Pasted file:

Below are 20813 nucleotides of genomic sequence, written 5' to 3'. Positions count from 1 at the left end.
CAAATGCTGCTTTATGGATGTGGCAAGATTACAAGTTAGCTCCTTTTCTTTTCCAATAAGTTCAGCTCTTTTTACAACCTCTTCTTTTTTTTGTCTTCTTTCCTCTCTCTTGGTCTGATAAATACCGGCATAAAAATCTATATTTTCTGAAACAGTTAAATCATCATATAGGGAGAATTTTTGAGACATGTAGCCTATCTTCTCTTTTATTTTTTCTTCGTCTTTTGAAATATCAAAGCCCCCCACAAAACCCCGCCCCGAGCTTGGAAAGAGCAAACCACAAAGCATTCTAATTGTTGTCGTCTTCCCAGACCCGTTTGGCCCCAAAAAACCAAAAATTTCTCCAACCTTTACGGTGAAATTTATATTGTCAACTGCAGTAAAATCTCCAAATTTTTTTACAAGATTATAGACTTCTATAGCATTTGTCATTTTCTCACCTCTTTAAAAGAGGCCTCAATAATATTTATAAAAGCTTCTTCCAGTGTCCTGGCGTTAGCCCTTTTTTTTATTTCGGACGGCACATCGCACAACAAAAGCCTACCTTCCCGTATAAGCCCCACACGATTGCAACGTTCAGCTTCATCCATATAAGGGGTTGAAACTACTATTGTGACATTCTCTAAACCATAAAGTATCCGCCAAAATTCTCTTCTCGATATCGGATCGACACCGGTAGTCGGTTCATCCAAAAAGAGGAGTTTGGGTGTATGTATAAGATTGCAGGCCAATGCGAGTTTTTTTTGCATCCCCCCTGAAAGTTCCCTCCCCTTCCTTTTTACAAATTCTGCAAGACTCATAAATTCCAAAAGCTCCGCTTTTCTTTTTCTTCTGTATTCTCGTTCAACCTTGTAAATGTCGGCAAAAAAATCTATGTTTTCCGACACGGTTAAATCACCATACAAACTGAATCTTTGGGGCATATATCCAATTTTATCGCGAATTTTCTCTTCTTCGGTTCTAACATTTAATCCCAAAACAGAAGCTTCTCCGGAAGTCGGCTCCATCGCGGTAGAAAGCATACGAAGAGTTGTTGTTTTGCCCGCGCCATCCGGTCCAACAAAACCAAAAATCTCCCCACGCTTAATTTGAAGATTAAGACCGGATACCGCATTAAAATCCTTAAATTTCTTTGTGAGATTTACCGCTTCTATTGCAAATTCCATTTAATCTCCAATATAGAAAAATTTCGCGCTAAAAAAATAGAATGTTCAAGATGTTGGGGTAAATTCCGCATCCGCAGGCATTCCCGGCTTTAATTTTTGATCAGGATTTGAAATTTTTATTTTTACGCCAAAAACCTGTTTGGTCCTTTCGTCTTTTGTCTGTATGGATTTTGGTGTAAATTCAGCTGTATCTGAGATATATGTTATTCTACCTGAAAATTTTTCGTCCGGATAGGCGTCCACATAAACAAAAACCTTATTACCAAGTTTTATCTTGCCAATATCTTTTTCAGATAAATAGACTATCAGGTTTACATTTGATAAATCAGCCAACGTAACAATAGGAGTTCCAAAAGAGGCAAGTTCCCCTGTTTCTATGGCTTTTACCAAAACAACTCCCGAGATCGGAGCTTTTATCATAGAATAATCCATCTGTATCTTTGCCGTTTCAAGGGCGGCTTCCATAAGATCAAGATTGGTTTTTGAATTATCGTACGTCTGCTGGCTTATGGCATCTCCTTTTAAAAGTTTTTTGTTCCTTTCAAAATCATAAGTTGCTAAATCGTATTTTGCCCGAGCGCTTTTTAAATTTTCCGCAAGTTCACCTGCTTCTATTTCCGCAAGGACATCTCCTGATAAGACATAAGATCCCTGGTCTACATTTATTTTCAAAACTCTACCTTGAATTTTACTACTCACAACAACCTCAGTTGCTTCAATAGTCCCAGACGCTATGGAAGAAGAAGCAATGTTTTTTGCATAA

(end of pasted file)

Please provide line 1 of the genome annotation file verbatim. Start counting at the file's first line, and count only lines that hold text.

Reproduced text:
Below are 20813 nucleotides of genomic sequence, written 5' to 3'. Positions count from 1 at the left end.